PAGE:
It is literally no wonder that we can’t concentrate. Everybody responds to stress differently, but none of us have been through this before. We are still figuring out what the parameters of our new lives are, before we can fully start living them.

The question of which book to write or photograph to take has been overshadowed somewhat by the fact that the world is a pretty depressing place right now. The mental energy of trying to see the beauty in a deserted Times Square is exhausting (and may require you to go outside, also exhausting) and it can be hard when we’re used to being constantly inspired. Not to mention, our society’s messaging of needing to always be ‘busy’, as creative directors of our own Instagram highlight’s reel, is a lot of pressure.

Social media allows us to compare our Netflix and Deliveroo barrell-scraping (come on, please bring back Nando’s) fuelled existence with ‘influencer’s. With their painting classes, new coaching business and meditation classes that was all set up in the last week, to the delight of their millions of followers. We can recognise the absurdity of celebrities posting about loneliness from the shackles of their swimming pool adorned mansions, but comparing ourselves to others, especially those we know, doesn’t go away that easily.

Guess what: your brain has diverted all of its creativity (ability to solve novel problems) to the question of “HOW DO I AVOID DYING?”, whilst in a narrowed, slow burn, fight-or-flight state. You may not be crafting Shakespearean prose every day, but you are doing a pretty good job of STAYING ALIVE.

If you are a ‘Type-A’ sort of person, this lockdown has probably hit you hard. Not being able to rush around to smash different goals, tick projects off your list and hustle for your dreams is quite annoying. When you’re used to being a ‘human doing’, it’s hard to adjust to being a ‘human being’. Slowing down feels unnatural. I used to literally not be able to watch a Netflix show without scrolling through my phone at the same time — I am notoriously terrible at relaxing.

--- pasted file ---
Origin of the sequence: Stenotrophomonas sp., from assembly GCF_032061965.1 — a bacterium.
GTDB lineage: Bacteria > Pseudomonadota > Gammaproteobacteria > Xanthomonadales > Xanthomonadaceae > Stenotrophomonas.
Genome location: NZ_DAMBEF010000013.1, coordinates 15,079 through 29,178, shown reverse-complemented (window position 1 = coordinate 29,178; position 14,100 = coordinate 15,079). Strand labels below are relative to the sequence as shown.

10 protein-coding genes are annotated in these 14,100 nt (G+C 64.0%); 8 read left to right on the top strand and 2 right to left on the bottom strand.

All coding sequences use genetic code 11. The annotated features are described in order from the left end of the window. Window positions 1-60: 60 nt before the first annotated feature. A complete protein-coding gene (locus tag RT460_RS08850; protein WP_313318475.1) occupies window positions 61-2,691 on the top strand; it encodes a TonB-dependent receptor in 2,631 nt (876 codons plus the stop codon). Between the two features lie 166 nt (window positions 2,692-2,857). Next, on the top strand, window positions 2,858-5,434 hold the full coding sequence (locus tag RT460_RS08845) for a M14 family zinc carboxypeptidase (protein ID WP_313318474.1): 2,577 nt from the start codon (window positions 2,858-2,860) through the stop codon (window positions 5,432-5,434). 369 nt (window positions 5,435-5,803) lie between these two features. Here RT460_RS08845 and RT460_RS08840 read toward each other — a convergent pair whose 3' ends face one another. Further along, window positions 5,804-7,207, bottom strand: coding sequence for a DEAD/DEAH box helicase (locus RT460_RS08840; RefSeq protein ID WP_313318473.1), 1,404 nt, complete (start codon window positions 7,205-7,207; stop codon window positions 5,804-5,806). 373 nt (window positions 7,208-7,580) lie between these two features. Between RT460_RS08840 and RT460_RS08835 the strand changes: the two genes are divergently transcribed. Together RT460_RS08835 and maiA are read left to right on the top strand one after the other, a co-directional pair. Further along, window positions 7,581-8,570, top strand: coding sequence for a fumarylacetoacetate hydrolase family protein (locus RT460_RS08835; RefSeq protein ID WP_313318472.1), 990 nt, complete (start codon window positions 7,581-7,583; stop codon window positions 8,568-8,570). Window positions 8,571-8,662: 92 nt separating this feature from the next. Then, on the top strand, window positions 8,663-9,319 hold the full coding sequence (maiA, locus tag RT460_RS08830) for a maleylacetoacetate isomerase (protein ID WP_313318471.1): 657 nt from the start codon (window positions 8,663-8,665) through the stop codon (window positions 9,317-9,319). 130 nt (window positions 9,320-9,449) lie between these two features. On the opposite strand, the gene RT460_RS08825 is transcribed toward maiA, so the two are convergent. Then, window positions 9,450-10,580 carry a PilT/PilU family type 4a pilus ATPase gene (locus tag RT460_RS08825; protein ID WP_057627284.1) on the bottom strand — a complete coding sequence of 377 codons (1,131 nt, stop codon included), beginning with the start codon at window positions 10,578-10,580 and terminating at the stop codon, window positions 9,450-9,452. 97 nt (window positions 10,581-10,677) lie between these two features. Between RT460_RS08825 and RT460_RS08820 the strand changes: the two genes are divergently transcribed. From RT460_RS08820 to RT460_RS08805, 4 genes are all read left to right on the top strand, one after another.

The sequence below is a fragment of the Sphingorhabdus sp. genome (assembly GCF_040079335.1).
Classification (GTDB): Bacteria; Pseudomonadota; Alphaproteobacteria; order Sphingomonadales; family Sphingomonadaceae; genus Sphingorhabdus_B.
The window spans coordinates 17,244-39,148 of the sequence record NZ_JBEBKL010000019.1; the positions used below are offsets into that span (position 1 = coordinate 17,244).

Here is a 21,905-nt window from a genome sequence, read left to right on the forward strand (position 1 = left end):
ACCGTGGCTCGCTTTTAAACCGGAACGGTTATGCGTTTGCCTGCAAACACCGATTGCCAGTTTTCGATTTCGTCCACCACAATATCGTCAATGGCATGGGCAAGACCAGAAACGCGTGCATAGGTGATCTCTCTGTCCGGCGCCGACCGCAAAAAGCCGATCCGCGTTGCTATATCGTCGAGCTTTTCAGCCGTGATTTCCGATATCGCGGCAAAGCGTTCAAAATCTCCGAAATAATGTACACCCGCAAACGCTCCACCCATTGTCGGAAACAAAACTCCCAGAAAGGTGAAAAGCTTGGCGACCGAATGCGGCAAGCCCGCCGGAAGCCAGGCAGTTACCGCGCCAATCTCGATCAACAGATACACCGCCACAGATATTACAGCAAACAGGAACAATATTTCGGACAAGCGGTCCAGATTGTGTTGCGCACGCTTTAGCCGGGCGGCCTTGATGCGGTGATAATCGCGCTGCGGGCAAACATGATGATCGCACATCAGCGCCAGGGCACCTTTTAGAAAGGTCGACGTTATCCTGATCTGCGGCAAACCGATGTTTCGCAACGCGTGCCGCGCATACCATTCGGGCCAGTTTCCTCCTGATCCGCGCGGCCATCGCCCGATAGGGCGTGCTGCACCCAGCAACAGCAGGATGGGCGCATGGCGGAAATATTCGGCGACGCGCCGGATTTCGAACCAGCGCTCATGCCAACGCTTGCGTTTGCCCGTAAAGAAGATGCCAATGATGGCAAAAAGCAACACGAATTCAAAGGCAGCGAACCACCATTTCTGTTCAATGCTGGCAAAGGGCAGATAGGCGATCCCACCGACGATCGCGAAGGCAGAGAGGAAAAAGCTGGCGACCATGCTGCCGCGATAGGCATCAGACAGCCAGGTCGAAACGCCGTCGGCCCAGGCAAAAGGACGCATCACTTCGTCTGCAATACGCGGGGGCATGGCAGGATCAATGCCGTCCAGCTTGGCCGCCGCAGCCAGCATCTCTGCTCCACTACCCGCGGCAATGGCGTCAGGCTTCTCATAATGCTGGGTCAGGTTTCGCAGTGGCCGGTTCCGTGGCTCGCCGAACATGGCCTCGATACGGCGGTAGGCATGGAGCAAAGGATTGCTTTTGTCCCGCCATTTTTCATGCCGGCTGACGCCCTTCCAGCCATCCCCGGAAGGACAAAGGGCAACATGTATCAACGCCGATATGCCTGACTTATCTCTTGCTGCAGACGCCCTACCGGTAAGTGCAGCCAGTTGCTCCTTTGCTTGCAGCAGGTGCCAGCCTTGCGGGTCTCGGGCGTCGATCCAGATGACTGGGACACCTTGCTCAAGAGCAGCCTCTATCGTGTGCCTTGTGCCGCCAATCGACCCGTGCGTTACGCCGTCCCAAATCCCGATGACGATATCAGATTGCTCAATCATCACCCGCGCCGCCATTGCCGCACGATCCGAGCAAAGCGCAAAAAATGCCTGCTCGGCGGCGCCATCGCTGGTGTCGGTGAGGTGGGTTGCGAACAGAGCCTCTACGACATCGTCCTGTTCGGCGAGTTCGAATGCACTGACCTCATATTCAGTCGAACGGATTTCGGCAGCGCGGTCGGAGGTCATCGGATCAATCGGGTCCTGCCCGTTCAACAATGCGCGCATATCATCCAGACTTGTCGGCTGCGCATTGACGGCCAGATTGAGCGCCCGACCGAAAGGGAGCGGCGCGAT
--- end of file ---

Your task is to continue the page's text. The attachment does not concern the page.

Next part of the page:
Even if you aren’t a mega-busy person, you might be feeling unmotivated for the future because we all have literally no idea what the future will look like. Will all of our events be online? Virtual offices? Apps that give us a rating based on our blood oxygen levels? It’s understandable that you are struggling to motivate yourself for a murky future — it feels safer in the cocoon of our homes, in the present. Our brains know that being short-sighted is a safer way to cope right now, to get through whatever we have to, on a day by day basis.

Don’t beat yourself up for not being able to look ahead right now. It’s normal.

Our new, socially distanced world is exhausting. I found it more socially exhausting than my old life, trying to make sure everybody in my life is coping. We are accessible 24/7 through our phones, and everybody knows it. I felt like I should be calling all of my family members and friends on a daily basis to check in, leaving me completely emotionally exhausted and resentful. We can’t control how healthy or happy other people are.

This virus has highlighted the divisions in our society, between the young and old, healthy and not, poor and rich, vulnerable and safe. It has suddenly entered us all into a virtual world, which can already leave us feeling pretty lonely. It has collectively dropped us all of at the ‘self-isolation’ station, where we are going through something together, but inherently, alone. If you’re not used to speaking about your feelings, this is all going to be quite overwhelming, as you try to figure out what to do with them all.